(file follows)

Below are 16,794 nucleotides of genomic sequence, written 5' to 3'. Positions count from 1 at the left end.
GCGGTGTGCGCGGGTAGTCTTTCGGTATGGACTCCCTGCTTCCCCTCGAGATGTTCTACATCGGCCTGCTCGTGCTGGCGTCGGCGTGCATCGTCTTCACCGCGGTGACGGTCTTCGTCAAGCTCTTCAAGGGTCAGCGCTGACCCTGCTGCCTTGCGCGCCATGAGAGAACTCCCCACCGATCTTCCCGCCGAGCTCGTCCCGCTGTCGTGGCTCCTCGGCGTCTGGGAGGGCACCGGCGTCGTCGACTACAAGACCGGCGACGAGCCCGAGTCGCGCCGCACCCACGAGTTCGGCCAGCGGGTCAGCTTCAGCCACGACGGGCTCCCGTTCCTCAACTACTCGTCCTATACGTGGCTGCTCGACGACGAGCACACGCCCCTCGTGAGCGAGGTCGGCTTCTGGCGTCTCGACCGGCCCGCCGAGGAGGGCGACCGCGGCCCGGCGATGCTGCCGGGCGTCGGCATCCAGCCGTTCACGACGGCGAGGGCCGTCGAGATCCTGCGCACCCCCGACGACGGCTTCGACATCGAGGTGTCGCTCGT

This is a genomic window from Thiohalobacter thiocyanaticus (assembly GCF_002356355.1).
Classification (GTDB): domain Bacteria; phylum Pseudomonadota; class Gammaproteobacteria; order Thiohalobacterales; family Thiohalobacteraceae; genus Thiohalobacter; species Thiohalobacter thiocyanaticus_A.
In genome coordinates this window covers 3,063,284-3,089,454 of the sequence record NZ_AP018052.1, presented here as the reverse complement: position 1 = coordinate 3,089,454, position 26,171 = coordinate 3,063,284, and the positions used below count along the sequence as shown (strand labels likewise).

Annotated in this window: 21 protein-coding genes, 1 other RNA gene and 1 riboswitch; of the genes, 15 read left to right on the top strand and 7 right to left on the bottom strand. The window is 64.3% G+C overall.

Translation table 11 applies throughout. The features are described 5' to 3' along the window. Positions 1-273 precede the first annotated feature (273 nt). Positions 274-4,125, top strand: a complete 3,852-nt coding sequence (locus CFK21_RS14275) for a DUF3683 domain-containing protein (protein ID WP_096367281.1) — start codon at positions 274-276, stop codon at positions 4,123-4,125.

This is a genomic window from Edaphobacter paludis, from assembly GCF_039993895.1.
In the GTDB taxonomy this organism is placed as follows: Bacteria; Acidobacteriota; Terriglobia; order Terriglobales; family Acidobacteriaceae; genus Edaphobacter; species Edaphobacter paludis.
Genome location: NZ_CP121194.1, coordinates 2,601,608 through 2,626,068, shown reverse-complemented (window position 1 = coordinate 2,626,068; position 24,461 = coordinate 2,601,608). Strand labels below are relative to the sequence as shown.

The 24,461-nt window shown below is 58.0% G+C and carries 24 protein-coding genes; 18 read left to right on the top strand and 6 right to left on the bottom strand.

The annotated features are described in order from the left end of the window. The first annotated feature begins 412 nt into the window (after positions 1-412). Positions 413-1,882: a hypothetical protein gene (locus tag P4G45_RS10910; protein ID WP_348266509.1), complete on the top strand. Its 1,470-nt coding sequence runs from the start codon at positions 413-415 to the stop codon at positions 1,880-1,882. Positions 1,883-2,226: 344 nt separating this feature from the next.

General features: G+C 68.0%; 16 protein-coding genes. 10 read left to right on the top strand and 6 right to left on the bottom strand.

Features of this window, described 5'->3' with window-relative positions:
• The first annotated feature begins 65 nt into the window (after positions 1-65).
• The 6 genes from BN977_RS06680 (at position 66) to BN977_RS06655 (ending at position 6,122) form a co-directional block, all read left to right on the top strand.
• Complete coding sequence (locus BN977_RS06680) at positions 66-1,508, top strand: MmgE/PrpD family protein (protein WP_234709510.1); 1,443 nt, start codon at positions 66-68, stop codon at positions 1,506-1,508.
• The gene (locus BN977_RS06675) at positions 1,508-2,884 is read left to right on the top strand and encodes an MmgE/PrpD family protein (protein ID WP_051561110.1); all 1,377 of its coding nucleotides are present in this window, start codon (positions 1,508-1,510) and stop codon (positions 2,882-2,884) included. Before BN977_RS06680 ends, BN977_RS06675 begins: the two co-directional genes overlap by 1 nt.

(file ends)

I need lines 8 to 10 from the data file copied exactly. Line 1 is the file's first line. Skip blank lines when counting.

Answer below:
This is a genomic window from Edaphobacter paludis, from assembly GCF_039993895.1.
In the GTDB taxonomy this organism is placed as follows: Bacteria; Acidobacteriota; Terriglobia; order Terriglobales; family Acidobacteriaceae; genus Edaphobacter; species Edaphobacter paludis.
Genome location: NZ_CP121194.1, coordinates 2,601,608 through 2,626,068, shown reverse-complemented (window position 1 = coordinate 2,626,068; position 24,461 = coordinate 2,601,608). Strand labels below are relative to the sequence as shown.